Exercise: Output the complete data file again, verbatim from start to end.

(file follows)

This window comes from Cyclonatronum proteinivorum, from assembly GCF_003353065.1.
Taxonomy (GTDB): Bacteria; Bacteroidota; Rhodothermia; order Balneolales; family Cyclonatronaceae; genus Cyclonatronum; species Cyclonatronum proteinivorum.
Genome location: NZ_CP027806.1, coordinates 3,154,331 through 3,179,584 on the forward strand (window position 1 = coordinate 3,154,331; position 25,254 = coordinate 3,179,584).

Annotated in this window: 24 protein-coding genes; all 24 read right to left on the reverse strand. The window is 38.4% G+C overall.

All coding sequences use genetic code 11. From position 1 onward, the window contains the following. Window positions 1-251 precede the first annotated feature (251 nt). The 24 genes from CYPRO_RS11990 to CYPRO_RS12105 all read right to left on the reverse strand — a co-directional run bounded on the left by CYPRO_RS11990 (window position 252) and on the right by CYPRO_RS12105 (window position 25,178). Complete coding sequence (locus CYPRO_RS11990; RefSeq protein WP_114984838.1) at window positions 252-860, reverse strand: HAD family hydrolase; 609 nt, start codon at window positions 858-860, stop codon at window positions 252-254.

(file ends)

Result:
This window comes from Cyclonatronum proteinivorum, from assembly GCF_003353065.1.
Taxonomy (GTDB): Bacteria; Bacteroidota; Rhodothermia; order Balneolales; family Cyclonatronaceae; genus Cyclonatronum; species Cyclonatronum proteinivorum.
Genome location: NZ_CP027806.1, coordinates 3,154,331 through 3,179,584 on the forward strand (window position 1 = coordinate 3,154,331; position 25,254 = coordinate 3,179,584).

Annotated in this window: 24 protein-coding genes; all 24 read right to left on the reverse strand. The window is 38.4% G+C overall.

All coding sequences use genetic code 11. From position 1 onward, the window contains the following. Window positions 1-251 precede the first annotated feature (251 nt). The 24 genes from CYPRO_RS11990 to CYPRO_RS12105 all read right to left on the reverse strand — a co-directional run bounded on the left by CYPRO_RS11990 (window position 252) and on the right by CYPRO_RS12105 (window position 25,178). Complete coding sequence (locus CYPRO_RS11990; RefSeq protein WP_114984838.1) at window positions 252-860, reverse strand: HAD family hydrolase; 609 nt, start codon at window positions 858-860, stop codon at window positions 252-254.